Review: Apple iPod touch (8GB/16GB/32GB)
Pros: Apple’s first iPod-branded device with a widescreen display, wireless Wi-Fi antenna, and icon-based touchscreen interface, offered at a lower price than the company’s same-capacity iPhone. Includes iPhone-style music, video, photo, and web browsing features, plus updated versions of several classic iPod applications, plus wireless access to the iTunes Store for audio downloads. Offers longer audio and video run times than last year’s models, in a surprisingly thin package.
Cons: Feels less like a flagship iPod than an intentionally stripped down iPhone, with diminished cosmetics, interface and features. Noticeably downgraded screen exhibits problems such as inverted blacks and dead pixels, which detract from video viewing experience, while shorter battery life, lower storage capacity, longer transfer times, and less impressive audio quality make it a surprisingly so-so alternative to the less expensive iPod classic. Neither Apple’s best portable video or audio device; also lacks games. Continues iPhone’s overly expensive battery replacement program, despite using less powerful battery.
[Editor’s Notes: On January 29, 2008, we added a new section to the last page of this review, detailing Apple’s release of a $20 software upgrade for the iPod touch, containing five applications (Mail, Maps, Stocks, Weather and Notes) previously reserved only for iPhone users. On February 5, 2008, Apple released a 32GB version of the iPod touch at a $499 price point, without changing the device’s other features or dimensions. Due in part to screen quality concerns that were raised in our original review, found in multiple early units we’ve tested, and never fully addressed by Apple, our rating of the iPod touch has remained unchanged since it was originally issued in September, 2007.]
Executive Summary: Standalone applications familiar to iPod and iPhone users have returned on iPod touch in their more iPhone-like, evolved forms, albeit with fewer editing features and lower-quality sound effects. Users will enjoy the ability to edit contacts and re-synchronize them to their computers, but wonder why they cannot do the same with their calendars, an unnecessary and not especially comprehensible Apple product differentiation.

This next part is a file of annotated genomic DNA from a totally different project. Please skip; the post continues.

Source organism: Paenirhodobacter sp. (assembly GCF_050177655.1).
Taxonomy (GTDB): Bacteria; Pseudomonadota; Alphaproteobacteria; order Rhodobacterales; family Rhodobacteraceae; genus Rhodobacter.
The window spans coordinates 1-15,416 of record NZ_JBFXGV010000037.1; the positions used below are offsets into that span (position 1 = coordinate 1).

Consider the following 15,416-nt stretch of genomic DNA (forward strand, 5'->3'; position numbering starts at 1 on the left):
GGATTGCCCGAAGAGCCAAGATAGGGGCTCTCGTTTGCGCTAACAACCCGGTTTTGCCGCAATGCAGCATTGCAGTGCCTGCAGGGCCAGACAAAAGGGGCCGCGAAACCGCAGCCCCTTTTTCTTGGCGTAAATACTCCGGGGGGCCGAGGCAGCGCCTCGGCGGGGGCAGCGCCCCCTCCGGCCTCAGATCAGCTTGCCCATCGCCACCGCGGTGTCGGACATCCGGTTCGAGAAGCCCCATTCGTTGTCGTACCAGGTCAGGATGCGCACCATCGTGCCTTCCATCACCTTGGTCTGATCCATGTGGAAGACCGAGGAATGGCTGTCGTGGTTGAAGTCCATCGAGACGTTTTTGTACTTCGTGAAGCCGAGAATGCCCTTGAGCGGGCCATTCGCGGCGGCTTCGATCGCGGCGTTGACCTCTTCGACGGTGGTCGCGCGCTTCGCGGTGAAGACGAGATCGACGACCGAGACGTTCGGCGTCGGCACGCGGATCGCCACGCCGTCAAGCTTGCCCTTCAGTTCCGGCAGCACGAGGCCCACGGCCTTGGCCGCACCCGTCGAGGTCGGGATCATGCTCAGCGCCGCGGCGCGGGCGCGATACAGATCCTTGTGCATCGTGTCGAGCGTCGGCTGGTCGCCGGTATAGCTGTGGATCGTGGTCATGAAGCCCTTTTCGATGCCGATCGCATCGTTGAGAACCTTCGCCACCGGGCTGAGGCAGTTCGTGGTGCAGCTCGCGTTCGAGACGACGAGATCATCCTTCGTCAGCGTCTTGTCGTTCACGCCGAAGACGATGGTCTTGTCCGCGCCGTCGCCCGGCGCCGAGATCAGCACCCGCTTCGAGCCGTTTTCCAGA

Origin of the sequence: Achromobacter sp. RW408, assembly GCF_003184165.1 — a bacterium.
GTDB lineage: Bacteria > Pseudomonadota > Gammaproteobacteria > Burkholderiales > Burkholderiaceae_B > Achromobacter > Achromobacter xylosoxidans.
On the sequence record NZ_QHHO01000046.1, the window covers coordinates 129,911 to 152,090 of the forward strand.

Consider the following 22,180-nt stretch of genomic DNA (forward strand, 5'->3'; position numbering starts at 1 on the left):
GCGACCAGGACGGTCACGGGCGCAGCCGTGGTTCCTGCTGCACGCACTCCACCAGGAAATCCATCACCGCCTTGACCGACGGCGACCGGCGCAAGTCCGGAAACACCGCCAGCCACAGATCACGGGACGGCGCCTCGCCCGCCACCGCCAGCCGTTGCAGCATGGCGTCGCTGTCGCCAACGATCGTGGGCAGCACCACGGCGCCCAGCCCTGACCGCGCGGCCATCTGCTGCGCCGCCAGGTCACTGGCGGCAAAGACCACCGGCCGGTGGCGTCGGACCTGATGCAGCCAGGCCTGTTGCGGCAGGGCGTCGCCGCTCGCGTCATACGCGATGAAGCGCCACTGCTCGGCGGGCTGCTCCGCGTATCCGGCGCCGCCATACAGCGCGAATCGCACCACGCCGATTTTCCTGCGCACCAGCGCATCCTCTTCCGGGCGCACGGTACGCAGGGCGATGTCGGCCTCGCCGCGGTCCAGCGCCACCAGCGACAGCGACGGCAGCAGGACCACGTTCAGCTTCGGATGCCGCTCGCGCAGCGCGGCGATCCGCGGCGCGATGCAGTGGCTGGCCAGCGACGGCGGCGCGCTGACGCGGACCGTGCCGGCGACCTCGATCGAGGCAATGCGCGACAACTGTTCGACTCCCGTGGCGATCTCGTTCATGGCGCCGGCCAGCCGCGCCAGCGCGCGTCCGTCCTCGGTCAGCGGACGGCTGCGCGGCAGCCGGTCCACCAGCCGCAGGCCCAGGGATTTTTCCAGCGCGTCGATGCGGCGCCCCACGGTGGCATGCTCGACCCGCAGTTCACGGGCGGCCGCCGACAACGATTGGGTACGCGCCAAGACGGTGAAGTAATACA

There’s little to say about the iPod touch’s helper applications, which are almost identical to the same-named iPhone programs: they’re nice visual improvements on ones previously available for iPods, but generally missing small things from the iPhone versions.
Calendar synchronizes iCal or Outlook calendar data, presents it in list, week, or month views on the screen, and keeps you informed about major upcoming events with on-date dots. Unlike the iPhone, you can’t edit events on iPod touch—a disabled iPhone feature that made little sense to us, or to our readers—but the feature’s still better than Calendar on any other iPod model.
Contacts synchronizes Address Book, Microsoft/Outlook, or Yahoo contacts to the iPhone for review. Surprisingly, you can edit contact data on the iPod touch, including adding photos to your contacts from the collection you have in Photos, but you can’t do much with the contacts thereafter, such as actually contacting the people on your list through e-mail or the phone. You can click on any web URL you’ve stored for a contact, and if you’re on Wi-Fi, Safari will go automatically to that web page.
Clock still contains world clocks, alarms, a stopwatch, and a timer. They all work just like the features of the iPhone, and much the same as on the latest iPod classic and nano models. The only major difference is that the alarm tones aren’t based on ringtones, and now play through the iPod touch’s micro clicker speaker rather than through the iPhone’s nicer actual speaker. These tones—Checkmate, Jump, Time Passing, Time’s Up, and Up Down—are all simple beeps, and it would be generous to call them anything but annoying.
Finally, Calculator is just like the one on iPhone—a handy feature when you’re out and about and just need a quick way to compute tips, your bank deposits, or whatever else you may need. Oddly, all that’s different is its main menu icon; when Calculator is opened, it looks just like the iPhone’s calculator.